1 egg
1/2 teaspoon vanilla extract

Preheat oven to 350 degrees F (175 celcius).
Put the flour, sugar, baking powder, baking soda and butter into the bowl of a stand mixer fitted with a paddle attachment, or use a handheld beater and beat on slow speed until the mixture is a sandy consistency and everything is combined. Gradually pour in half of the milk and beat until the milk is just incorporated.

Whisk the egg, vanilla and remaining milk together in a separate bowl for a few seconds, then pour into the flour mixture and continue beating until just incorporated. Scrape any unmixed ingredients from the side or the bottom of the bowl with a rubber spatula. Continue mixing until the batter is smooth. Just a few minutes. Do not overmix.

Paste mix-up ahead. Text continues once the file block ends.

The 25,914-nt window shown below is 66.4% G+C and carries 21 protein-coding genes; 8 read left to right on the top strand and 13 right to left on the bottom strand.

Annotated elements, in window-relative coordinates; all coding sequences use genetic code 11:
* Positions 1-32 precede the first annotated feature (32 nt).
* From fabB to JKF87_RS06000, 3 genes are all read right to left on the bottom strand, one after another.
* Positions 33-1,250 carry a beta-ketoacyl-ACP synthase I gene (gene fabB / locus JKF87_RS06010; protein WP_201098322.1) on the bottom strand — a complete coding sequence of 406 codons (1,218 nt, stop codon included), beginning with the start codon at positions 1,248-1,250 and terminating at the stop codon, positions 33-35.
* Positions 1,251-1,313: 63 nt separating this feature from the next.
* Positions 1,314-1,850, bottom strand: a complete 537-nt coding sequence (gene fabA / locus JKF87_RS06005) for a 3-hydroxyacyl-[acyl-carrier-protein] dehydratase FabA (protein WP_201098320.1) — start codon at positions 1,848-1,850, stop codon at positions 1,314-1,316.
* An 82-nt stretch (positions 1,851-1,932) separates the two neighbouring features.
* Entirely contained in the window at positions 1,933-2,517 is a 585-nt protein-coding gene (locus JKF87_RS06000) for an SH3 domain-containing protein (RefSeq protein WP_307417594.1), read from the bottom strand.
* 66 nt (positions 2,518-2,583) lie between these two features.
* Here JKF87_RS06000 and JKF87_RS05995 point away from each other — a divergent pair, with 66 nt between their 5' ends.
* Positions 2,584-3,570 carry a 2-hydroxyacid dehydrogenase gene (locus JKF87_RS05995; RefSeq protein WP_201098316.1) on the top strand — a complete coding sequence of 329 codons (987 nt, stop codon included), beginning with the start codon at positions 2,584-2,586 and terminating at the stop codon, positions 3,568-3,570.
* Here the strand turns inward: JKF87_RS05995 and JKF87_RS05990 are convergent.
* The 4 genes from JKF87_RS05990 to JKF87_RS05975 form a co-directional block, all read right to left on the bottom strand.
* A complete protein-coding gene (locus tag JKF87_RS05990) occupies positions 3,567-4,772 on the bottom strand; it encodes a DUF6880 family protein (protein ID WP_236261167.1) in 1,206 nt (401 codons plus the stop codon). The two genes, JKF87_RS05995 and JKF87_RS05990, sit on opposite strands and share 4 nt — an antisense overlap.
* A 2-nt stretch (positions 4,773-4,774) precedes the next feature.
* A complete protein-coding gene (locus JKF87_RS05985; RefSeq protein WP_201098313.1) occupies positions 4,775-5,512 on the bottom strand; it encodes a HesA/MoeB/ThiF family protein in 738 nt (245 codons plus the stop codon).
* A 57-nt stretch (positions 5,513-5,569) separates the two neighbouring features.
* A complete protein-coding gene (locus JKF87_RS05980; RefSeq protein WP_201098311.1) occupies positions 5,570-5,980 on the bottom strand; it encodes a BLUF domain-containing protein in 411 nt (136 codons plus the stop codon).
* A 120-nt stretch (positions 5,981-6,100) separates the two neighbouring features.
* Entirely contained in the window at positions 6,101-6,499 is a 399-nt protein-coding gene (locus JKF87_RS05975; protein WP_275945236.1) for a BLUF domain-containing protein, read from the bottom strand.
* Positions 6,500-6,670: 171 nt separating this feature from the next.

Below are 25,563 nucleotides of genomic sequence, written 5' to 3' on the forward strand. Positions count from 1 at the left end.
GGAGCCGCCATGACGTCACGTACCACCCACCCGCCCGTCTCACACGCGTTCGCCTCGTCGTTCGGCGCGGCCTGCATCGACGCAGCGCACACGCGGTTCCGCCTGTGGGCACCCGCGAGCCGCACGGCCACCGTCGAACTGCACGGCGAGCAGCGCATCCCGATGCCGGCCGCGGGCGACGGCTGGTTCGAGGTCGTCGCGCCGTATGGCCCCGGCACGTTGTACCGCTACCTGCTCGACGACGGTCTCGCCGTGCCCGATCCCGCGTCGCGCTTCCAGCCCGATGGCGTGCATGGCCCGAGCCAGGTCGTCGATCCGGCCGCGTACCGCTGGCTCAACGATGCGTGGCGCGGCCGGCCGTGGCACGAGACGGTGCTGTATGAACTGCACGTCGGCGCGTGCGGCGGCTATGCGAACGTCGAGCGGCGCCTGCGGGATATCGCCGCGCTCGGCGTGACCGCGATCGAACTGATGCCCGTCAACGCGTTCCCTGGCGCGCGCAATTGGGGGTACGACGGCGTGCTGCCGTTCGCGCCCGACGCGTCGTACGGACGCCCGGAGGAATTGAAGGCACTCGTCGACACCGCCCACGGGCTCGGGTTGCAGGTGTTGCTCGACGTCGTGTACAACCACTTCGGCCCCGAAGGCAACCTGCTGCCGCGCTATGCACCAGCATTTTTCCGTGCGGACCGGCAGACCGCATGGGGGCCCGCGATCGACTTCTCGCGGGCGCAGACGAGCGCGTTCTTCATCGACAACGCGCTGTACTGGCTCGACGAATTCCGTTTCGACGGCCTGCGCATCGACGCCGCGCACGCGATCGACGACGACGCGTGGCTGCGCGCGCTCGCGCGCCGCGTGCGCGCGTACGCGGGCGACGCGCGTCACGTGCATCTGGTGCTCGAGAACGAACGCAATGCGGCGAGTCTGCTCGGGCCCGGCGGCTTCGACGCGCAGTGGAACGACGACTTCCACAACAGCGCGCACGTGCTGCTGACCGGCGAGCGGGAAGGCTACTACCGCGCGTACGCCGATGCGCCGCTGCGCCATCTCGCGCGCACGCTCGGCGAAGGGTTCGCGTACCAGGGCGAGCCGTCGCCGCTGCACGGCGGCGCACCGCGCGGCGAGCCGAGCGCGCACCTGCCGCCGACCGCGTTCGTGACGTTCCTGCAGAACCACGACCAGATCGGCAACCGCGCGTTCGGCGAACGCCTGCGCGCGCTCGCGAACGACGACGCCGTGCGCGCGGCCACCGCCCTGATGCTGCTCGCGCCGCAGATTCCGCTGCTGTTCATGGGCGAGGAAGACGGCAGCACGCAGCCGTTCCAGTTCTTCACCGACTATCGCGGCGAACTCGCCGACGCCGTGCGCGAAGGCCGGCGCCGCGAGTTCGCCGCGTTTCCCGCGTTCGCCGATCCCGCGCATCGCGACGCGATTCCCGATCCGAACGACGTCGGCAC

Spoon the batter into paper lined muffin tins, dividing between the 12 cups. Bake for 20-25 minutes or until light golden and a skewer inserted in the center comes out clean. Let the cupcakes cool slightly in the pan, then turn them out onto a wire rack to cool completely before frosting.


Vanilla Buttercream Frosting
     from The Hummingbird Bakery Cookbook
     makes enough for 12 cupcakes, double this recipe to frost an 8-inch cake

2 cups powdered sugar, sifted
5 tablespoons unsalted butter, at room temperature
2 tablespoons whole milk
1/4 teaspoon vanilla extract